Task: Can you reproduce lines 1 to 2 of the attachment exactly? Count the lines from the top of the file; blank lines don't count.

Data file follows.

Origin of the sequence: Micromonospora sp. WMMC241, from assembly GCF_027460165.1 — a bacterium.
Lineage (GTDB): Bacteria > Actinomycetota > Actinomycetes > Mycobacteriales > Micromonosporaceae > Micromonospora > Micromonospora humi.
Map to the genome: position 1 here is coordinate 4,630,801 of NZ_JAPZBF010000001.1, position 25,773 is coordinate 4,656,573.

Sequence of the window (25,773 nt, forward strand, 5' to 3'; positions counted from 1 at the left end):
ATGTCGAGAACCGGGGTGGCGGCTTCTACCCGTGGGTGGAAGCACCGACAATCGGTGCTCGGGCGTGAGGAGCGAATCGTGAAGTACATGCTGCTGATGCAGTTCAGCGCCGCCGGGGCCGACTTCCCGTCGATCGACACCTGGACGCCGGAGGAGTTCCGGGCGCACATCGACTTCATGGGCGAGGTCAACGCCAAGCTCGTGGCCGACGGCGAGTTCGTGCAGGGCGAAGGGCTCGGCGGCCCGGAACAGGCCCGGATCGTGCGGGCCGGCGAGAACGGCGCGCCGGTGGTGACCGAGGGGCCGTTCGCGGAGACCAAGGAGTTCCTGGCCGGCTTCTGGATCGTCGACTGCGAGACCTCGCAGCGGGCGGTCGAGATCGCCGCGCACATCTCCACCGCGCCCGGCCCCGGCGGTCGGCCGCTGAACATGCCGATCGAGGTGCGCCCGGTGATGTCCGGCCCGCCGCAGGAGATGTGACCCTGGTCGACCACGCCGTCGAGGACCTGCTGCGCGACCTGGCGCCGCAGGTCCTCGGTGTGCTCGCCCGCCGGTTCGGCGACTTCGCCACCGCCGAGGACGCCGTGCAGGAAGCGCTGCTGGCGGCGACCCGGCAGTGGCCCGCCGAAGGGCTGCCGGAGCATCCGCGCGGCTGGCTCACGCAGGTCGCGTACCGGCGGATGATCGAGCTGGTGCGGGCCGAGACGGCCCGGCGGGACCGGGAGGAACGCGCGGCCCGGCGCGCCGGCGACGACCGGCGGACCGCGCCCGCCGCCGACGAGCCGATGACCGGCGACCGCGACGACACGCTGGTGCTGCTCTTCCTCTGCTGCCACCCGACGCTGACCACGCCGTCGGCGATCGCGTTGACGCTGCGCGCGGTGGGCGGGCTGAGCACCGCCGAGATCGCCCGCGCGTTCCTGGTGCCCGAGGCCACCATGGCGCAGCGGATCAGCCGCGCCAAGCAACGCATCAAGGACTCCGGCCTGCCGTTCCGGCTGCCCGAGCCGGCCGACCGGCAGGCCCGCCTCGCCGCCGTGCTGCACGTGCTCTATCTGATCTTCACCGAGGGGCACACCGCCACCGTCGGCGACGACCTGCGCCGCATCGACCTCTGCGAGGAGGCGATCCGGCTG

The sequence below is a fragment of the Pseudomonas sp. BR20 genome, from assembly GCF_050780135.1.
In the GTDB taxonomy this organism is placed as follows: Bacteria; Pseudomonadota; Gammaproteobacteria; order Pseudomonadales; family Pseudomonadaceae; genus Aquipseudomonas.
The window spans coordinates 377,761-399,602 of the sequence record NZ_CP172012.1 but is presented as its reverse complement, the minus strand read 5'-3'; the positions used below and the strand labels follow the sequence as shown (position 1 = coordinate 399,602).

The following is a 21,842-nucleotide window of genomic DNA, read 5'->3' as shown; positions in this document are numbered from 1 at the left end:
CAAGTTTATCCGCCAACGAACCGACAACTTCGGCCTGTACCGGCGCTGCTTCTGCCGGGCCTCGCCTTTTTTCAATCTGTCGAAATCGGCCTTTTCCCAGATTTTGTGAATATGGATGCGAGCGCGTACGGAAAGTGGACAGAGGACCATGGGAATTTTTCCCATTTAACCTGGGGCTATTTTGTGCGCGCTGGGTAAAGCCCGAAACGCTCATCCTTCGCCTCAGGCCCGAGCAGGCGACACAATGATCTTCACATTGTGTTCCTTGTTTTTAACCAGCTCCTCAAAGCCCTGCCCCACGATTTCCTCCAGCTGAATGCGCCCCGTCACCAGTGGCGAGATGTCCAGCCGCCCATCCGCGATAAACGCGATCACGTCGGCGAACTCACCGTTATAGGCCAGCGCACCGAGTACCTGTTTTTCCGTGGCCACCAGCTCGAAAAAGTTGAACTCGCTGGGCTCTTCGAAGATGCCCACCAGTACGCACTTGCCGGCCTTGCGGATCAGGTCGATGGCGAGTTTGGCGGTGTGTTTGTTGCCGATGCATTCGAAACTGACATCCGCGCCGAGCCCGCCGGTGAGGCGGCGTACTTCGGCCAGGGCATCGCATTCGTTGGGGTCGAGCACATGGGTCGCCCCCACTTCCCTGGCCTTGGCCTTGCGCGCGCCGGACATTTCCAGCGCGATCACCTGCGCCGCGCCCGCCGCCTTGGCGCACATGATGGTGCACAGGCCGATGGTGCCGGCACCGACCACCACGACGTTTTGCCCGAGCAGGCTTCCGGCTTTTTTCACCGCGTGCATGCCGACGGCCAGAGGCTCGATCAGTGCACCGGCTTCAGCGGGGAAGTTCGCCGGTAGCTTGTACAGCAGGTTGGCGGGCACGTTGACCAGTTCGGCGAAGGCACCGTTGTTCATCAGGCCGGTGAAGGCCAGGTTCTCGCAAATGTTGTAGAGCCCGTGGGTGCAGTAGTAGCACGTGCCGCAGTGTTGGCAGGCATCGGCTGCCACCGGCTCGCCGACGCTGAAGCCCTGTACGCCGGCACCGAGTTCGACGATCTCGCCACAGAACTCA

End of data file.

Origin of the sequence: Micromonospora sp. WMMC241, from assembly GCF_027460165.1 — a bacterium.
Lineage (GTDB): Bacteria > Actinomycetota > Actinomycetes > Mycobacteriales > Micromonosporaceae > Micromonospora > Micromonospora humi.